The program is run through SickKids and has tons of information about drug safety while pregnant and breastfeeding in addition to hotlines you can call to talk to someone. (All on the first page of the site). So, as I did, you can call as medication is being prescribed to you to find out if it’s safe, unsafe or not yet determined. If you search for ondancetron now you’ll see that Dr. Gideon Koren’s abstract on the site dated October 2012 states:
During the past decade ondansetron has been increasingly used in the United States for NVP, owing to the lack of an FDA-approved drug for this condition. While fetal safety data for doxylamine-pyridoxine are based on more than a quarter of a million pregnancies, the fetal safety data for ondansetron are based on fewer than 200 births. Moreover, a recent case-control study suggested there was an increased risk of cleft palate associated with ondansetron. Recently, the FDA issued a warning about potentially serious QT prolongation and torsade de pointes associated with ondansetron use; the warning included a list of precautions and tests that must be followed. The drug is not labeled for use in NVP in either the United States or Canada. Based on the data available today, ondansetron use cannot be assumed to be safe during pregnancy.
The birth defects referenced in the Toronto Star article are all from 2012 so it’s possible that the the information available at that point was unclear but the related Motherisk article states that they began studying Ondancetron in 2004. Findings were inconclusive at that time but that in 2011 the FDA put out warnings about the drug and that,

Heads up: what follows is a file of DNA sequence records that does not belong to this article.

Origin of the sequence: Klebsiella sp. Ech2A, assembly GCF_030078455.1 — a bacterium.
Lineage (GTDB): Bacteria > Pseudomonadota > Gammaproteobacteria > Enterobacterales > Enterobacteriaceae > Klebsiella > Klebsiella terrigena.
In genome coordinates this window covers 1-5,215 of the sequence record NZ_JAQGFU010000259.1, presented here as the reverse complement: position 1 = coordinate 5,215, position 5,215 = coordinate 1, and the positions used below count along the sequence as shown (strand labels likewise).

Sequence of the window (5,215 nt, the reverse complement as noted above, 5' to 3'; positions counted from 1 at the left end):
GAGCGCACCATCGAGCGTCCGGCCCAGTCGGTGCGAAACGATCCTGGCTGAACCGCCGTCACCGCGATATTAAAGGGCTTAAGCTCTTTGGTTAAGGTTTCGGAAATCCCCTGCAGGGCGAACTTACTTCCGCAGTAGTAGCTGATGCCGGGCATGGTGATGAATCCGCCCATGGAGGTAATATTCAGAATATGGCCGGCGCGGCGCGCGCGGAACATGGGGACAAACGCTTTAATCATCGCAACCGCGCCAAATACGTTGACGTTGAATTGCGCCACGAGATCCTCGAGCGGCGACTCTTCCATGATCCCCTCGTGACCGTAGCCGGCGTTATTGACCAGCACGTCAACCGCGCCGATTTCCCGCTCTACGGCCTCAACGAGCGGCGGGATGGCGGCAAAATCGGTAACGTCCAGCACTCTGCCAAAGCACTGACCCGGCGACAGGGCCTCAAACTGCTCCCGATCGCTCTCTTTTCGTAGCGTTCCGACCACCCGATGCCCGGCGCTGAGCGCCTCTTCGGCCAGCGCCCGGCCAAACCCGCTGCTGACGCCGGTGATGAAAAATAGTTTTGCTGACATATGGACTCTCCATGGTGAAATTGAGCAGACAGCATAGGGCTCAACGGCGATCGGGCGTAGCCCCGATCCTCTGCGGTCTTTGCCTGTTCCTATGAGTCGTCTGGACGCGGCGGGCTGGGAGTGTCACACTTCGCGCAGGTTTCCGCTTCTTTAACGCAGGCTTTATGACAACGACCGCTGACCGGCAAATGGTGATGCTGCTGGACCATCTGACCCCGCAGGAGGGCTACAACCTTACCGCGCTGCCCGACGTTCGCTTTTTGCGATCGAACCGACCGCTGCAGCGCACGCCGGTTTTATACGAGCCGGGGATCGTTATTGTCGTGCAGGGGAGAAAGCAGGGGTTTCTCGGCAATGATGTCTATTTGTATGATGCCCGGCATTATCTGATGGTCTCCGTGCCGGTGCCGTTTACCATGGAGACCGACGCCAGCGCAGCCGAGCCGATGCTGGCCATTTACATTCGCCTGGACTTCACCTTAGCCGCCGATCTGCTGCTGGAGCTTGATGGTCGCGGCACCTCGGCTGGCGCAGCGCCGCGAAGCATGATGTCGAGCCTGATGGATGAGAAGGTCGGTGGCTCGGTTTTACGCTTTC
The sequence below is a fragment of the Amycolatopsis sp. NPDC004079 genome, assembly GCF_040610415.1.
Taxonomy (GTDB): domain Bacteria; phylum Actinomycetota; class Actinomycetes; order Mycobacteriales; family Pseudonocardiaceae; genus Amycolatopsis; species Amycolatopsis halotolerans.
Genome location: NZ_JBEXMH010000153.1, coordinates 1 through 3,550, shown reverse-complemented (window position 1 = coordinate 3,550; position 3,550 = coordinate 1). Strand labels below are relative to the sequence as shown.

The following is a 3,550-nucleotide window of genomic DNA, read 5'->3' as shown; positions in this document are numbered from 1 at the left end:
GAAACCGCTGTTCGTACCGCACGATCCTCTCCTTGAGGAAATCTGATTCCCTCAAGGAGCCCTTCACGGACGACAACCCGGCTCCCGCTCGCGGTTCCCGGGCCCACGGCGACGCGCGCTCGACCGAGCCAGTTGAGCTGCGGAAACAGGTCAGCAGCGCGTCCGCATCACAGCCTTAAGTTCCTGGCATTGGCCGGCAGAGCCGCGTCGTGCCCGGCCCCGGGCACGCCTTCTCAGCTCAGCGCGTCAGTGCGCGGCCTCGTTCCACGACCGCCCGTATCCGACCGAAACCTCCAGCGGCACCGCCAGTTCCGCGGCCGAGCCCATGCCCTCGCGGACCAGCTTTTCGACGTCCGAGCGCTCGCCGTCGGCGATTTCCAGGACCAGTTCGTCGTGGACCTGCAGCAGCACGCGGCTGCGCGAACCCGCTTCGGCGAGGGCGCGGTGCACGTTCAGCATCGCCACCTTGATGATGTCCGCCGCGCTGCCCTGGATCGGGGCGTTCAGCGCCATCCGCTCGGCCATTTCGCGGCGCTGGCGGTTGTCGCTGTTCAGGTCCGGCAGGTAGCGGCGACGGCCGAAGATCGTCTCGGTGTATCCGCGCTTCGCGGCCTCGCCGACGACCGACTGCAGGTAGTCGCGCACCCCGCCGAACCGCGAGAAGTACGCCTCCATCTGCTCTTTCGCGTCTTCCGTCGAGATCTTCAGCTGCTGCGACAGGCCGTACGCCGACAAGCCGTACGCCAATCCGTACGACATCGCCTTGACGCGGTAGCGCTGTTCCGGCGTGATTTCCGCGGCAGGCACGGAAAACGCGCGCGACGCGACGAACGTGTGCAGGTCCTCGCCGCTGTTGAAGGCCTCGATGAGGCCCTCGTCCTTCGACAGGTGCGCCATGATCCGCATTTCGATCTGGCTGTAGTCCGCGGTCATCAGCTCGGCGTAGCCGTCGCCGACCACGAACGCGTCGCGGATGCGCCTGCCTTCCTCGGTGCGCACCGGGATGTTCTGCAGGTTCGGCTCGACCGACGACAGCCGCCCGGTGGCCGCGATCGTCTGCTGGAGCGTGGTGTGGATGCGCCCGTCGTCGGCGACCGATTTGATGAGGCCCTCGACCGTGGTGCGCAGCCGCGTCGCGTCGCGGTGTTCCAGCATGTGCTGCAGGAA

Currently, through Motherisk counseling of women who receive ondansetron for morning sickness, it is evident that none of the FDA precautions are being followed.
Point being that prior to the cases referenced in the article there was likely enough information available to set off a little warning bell, if not for the prescribing physicians, at least for the mothers-to-be. They may simply have not known where to look. Nowadays, we have got to be resourceful as though our lives depended on it.
At the beginning of the second year of my Master’s degree I ran out of money…completely. I remember the Chair of the program telling me that there were “drawers filled with money all over this university…you just just need to know what drawers to open”, and then he opened a drawer for me. Subsequently, I worked in student services at a local college and discovered that the same was true of obtaining healthcare resources for students whether generally affordable or not. Everything we need is out there and we have a responsibility to ourselves to seek it out. Nobody cares about our health and well-being more than we do.
I know there are a lot of crazies out there; a lot of hypochondriacs. I know they must drive overworked, understaffed and in many cases underpaid health care professionals to the brink of madness but seriously, we need to do everything in our power to advocate for our own healthcare, even in Canada where the care is great.
Selfie yourself if you have to, do whatever it takes, it could save your life…and tell every pregnant and nursing woman or dad-to-be you know about Motherisk.